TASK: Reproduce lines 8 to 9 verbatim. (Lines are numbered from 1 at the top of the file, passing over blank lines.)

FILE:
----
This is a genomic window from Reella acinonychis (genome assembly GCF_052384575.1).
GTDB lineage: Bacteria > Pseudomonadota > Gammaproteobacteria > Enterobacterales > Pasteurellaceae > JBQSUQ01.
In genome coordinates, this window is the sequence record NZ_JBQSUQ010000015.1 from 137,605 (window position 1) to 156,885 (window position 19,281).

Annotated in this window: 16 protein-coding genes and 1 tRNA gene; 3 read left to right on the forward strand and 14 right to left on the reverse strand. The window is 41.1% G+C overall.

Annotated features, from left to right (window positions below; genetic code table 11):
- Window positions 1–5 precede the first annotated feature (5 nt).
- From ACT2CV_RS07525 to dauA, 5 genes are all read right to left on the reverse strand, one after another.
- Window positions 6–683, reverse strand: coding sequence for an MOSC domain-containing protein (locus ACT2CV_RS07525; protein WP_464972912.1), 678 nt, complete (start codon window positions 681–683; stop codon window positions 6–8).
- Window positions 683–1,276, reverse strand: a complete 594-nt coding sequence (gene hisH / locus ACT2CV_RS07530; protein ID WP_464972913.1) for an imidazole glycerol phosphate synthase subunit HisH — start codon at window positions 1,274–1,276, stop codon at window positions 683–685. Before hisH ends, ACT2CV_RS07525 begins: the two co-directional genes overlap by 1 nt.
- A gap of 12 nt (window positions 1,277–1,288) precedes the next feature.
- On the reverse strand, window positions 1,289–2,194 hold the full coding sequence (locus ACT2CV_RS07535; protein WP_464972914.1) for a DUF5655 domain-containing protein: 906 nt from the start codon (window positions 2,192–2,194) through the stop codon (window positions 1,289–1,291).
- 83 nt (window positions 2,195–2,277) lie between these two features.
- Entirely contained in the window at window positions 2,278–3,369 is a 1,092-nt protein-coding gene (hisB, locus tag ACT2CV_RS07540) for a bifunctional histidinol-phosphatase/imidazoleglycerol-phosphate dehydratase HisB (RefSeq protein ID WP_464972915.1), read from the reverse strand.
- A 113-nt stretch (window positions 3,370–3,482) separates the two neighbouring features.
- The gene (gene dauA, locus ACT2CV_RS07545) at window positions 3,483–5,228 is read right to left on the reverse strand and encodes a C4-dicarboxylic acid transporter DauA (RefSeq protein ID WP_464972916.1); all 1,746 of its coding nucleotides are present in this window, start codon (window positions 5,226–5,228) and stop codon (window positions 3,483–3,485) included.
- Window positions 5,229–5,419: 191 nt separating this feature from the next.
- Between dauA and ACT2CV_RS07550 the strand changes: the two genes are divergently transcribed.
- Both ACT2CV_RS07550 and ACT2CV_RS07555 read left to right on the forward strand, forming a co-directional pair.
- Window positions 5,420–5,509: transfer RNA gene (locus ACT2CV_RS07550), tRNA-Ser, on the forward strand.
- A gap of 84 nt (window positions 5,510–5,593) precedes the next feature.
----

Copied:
- Window positions 6–683, reverse strand: coding sequence for an MOSC domain-containing protein (locus ACT2CV_RS07525; protein WP_464972912.1), 678 nt, complete (start codon window positions 681–683; stop codon window positions 6–8).
- Window positions 683–1,276, reverse strand: a complete 594-nt coding sequence (gene hisH / locus ACT2CV_RS07530; protein ID WP_464972913.1) for an imidazole glycerol phosphate synthase subunit HisH — start codon at window positions 1,274–1,276, stop codon at window positions 683–685. Before hisH ends, ACT2CV_RS07525 begins: the two co-directional genes overlap by 1 nt.